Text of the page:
New look at Apollo moon rocks reveals signs of ‘native’ water
LOS ANGELES — Scientists picking up signs of water on the moon’s surface typically attribute them to deposits left by comets, asteroids and other heavenly objects. But a new analysis of lunar samples brought back to Earth by Apollo astronauts in the early 1970s indicates that the moon’s interior may have been a little damp in its early days.
The findings, published online Sunday in the journal Nature Geoscience, support mounting evidence that the moon once contained some “native” water — throwing a wrench into current beliefs about how Earth’s companion formed.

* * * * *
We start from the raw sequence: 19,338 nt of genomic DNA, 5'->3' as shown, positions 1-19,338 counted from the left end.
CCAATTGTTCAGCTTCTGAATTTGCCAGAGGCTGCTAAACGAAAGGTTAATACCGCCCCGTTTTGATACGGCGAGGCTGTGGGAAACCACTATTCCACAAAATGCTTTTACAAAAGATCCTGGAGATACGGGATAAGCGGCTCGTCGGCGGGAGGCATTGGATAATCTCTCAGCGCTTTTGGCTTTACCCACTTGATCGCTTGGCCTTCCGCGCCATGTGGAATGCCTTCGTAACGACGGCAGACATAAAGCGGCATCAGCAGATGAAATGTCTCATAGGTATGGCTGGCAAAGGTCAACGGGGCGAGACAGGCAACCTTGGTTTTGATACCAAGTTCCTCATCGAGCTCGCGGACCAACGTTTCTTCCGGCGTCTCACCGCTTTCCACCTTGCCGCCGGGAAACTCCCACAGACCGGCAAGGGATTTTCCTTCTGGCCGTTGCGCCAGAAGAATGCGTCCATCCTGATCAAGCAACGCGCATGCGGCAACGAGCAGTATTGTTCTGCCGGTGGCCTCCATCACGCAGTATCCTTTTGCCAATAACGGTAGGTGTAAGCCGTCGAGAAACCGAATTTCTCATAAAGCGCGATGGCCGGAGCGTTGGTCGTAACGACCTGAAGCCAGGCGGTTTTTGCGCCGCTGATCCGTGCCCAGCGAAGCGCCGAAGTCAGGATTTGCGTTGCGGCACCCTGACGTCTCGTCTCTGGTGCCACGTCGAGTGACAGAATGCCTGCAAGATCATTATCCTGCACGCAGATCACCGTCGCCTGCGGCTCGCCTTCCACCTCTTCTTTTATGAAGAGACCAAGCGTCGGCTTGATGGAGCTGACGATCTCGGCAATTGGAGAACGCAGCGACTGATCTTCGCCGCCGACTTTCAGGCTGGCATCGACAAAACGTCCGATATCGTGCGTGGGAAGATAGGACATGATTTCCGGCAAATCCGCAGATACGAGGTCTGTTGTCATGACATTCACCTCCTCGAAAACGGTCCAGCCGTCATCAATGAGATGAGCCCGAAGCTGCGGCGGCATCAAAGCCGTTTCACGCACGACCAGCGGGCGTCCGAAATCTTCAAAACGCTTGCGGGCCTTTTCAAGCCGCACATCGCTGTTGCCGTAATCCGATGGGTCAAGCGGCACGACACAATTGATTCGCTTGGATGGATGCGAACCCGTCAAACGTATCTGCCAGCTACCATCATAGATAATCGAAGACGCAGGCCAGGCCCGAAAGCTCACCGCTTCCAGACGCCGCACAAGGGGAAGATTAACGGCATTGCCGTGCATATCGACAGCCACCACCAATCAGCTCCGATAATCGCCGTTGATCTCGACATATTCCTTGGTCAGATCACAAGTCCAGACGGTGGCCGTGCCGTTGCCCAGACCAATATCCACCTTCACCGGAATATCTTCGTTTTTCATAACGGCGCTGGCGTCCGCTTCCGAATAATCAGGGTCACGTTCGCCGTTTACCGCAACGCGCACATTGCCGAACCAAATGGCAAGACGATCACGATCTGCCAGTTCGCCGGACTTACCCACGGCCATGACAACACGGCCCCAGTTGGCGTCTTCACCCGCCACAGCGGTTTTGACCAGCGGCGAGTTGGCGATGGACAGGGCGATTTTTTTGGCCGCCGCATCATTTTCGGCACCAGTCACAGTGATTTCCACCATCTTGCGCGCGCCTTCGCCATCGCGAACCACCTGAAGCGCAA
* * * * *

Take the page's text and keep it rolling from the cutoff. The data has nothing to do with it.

Prevailing theories hold that the moon was created when a Mars-sized body crashed into the young Earth and broke off debris that eventually coalesced. In the process, much of the water would have evaporated into space, leaving Earth’s new satellite quite arid.
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